Our sitting time has increased in modern times, due in part to the widespread use of televisions, computers and video games.
The link between sitting time and cancer risk is relatively unstudied, despite extensive evidence suggesting a link between cancer prevention and physical activity.
Research is increasingly investigating the adverse consequences of spending a lot of time sitting, as our sitting time has increased in recent decades, due in part to changes in transportation and the widespread use of computers and video games.
The American Cancer Society say in their guidelines that while it is not clear how excess body fat, consuming too many calories and not getting enough exercise raise cancer risk, "there is no question that they are linked to an increased risk of many types of cancer and that they are a serious and growing health problem."
The society recommends that adults should get at least 150 minutes of moderate intensity or 75 minutes of vigorous intensity activity each week, and that it is preferable if these bouts of exercise are spread throughout the week.
Children and teens, meanwhile, are advised to get at least 1 hour of moderate or vigorous intensity activity each day, with vigorous activity on at least 3 days each week.
The society adds that physical activity above anyone's usual level of exercise also carries many health benefits.
The American Cancer Society Cancer Prevention Study II Nutrition Cohort
The new study analyzed data from 69,260 men and 77,462 women who had not been diagnosed with cancer and who were enrolled in the American Cancer Society Cancer Prevention Study II Nutrition Cohort.
During this study, between 1992 and 2009, 18,555 men and 12,236 women were diagnosed with cancer.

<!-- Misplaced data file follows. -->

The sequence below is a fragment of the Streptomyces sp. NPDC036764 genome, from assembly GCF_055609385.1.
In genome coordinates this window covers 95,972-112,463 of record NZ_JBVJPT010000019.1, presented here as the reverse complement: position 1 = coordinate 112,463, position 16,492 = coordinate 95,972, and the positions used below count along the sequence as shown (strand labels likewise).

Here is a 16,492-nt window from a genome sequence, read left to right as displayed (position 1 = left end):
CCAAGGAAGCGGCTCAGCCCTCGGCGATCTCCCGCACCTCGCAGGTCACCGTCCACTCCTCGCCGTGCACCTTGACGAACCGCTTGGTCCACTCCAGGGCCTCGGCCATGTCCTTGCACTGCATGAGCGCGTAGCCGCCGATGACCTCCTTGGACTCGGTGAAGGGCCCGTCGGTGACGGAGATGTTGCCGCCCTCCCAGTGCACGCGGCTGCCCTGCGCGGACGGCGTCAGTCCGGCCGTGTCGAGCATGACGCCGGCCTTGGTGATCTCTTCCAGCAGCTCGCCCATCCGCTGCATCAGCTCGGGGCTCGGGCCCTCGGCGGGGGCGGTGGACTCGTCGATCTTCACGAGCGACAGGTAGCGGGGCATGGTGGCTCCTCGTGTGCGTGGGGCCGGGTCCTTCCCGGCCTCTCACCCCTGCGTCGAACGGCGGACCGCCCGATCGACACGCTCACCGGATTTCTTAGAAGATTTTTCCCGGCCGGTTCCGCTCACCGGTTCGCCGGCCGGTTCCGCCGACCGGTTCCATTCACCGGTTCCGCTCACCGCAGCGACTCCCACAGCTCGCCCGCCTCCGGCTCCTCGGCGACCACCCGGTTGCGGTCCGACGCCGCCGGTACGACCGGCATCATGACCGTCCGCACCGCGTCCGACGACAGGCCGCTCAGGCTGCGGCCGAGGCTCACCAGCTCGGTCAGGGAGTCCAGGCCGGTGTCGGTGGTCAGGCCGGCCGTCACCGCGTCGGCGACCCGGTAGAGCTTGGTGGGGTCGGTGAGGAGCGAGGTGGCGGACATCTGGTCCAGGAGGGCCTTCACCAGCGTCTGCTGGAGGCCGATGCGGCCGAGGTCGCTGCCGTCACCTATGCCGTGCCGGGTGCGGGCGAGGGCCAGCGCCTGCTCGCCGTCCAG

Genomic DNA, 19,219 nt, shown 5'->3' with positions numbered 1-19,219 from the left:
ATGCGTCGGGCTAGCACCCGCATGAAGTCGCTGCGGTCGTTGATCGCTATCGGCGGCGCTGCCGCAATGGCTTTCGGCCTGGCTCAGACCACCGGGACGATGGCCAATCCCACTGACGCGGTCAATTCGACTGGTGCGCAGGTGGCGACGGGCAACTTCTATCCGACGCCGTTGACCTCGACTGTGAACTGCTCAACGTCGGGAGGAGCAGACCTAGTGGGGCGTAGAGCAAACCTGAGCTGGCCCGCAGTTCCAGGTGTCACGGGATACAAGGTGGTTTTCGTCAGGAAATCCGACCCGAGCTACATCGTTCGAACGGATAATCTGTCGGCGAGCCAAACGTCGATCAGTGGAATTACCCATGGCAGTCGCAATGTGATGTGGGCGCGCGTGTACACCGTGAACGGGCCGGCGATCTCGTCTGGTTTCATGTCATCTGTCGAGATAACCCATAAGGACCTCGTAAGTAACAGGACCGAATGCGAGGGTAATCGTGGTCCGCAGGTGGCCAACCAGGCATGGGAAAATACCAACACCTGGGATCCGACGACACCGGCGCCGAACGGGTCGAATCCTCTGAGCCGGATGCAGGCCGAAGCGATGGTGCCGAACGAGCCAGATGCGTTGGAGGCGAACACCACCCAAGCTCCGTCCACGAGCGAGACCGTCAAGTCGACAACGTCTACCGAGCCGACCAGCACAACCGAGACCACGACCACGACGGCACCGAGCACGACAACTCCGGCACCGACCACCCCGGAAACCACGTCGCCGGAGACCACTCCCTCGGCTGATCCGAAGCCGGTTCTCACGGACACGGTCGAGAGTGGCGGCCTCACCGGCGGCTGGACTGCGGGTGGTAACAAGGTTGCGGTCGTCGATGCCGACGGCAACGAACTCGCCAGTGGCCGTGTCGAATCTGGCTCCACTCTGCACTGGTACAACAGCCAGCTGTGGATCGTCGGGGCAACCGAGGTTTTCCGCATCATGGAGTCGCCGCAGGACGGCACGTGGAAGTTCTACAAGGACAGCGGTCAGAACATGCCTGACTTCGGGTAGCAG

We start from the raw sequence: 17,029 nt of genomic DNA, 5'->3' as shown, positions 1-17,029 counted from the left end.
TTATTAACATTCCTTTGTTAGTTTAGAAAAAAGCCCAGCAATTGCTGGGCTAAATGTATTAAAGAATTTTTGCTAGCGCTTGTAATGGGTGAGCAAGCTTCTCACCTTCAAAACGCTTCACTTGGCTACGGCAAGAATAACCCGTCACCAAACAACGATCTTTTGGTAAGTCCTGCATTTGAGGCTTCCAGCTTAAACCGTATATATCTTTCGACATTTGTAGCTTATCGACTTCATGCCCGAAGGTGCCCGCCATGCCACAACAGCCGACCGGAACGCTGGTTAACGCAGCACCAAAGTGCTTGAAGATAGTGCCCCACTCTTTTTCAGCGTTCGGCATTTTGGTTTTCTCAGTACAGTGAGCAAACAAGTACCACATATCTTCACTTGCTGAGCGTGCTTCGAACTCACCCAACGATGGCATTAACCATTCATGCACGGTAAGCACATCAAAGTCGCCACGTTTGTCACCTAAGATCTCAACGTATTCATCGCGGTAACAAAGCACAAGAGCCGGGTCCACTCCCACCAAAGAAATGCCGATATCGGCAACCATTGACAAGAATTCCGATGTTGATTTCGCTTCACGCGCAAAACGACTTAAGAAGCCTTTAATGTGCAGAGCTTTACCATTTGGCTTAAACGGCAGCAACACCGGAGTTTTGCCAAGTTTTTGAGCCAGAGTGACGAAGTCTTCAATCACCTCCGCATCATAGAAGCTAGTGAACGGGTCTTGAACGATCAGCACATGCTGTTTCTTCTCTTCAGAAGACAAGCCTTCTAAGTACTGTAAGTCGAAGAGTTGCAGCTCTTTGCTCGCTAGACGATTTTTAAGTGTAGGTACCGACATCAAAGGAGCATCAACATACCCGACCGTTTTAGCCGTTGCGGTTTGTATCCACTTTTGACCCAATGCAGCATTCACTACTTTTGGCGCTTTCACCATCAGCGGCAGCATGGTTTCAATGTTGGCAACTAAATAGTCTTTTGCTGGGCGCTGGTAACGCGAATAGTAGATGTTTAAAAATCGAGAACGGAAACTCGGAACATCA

The authors of the study found that the women in the study were more likely to develop multiple myeloma, invasive breast cancer or ovarian cancer if they spent longer times sitting. However, they did not find a link between the length of time men spent sitting and their risk of cancer.
"Longer leisure-time spent sitting was associated with a higher risk of total cancer risk in women, and specifically with multiple myeloma, breast and ovarian cancers, but sitting time was not associated with cancer risk in men. Further research is warranted to better understand the differences in associations between men and women."
However, Medical News Today reported on a study yesterday that found prolonged standing is also associated with health problems, such as fatigue, leg cramps and back ache. The authors warned that these types of sustained muscle fatigue can lead to serious joint problems and back pain.
Also yesterday, we looked at a study that examined why breast cancer survivors are more prone to weight-gain than cancer-free women. The study suggested that exposure to chemotherapy and a family history of breast cancer were potential drivers of this increased weight gain.